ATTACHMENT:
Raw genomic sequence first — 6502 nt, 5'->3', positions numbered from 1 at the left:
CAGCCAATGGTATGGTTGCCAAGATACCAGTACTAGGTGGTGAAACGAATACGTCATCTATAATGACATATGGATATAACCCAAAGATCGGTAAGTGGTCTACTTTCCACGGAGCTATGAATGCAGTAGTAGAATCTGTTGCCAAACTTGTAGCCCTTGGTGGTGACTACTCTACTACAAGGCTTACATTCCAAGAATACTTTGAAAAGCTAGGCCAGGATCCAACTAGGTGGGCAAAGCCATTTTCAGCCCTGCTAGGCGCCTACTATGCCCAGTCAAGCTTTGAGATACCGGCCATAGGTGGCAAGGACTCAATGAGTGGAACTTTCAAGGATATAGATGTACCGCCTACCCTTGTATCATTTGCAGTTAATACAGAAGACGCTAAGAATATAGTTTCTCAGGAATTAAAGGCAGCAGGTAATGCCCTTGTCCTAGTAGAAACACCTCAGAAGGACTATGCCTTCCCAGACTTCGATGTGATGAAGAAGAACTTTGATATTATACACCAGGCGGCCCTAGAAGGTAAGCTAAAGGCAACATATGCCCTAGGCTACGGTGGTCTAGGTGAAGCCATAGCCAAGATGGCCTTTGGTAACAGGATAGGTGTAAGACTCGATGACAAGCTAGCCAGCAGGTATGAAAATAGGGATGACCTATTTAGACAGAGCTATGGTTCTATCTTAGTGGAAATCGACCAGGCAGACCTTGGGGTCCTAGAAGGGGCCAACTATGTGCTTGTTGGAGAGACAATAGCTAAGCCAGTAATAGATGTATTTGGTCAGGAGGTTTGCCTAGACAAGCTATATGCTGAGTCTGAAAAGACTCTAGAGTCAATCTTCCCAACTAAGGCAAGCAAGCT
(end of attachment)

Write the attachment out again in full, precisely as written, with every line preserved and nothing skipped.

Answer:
Raw genomic sequence first — 6502 nt, 5'->3', positions numbered from 1 at the left:
CAGCCAATGGTATGGTTGCCAAGATACCAGTACTAGGTGGTGAAACGAATACGTCATCTATAATGACATATGGATATAACCCAAAGATCGGTAAGTGGTCTACTTTCCACGGAGCTATGAATGCAGTAGTAGAATCTGTTGCCAAACTTGTAGCCCTTGGTGGTGACTACTCTACTACAAGGCTTACATTCCAAGAATACTTTGAAAAGCTAGGCCAGGATCCAACTAGGTGGGCAAAGCCATTTTCAGCCCTGCTAGGCGCCTACTATGCCCAGTCAAGCTTTGAGATACCGGCCATAGGTGGCAAGGACTCAATGAGTGGAACTTTCAAGGATATAGATGTACCGCCTACCCTTGTATCATTTGCAGTTAATACAGAAGACGCTAAGAATATAGTTTCTCAGGAATTAAAGGCAGCAGGTAATGCCCTTGTCCTAGTAGAAACACCTCAGAAGGACTATGCCTTCCCAGACTTCGATGTGATGAAGAAGAACTTTGATATTATACACCAGGCGGCCCTAGAAGGTAAGCTAAAGGCAACATATGCCCTAGGCTACGGTGGTCTAGGTGAAGCCATAGCCAAGATGGCCTTTGGTAACAGGATAGGTGTAAGACTCGATGACAAGCTAGCCAGCAGGTATGAAAATAGGGATGACCTATTTAGACAGAGCTATGGTTCTATCTTAGTGGAAATCGACCAGGCAGACCTTGGGGTCCTAGAAGGGGCCAACTATGTGCTTGTTGGAGAGACAATAGCTAAGCCAGTAATAGATGTATTTGGTCAGGAGGTTTGCCTAGACAAGCTATATGCTGAGTCTGAAAAGACTCTAGAGTCAATCTTCCCAACTAAGGCAAGCAAGCT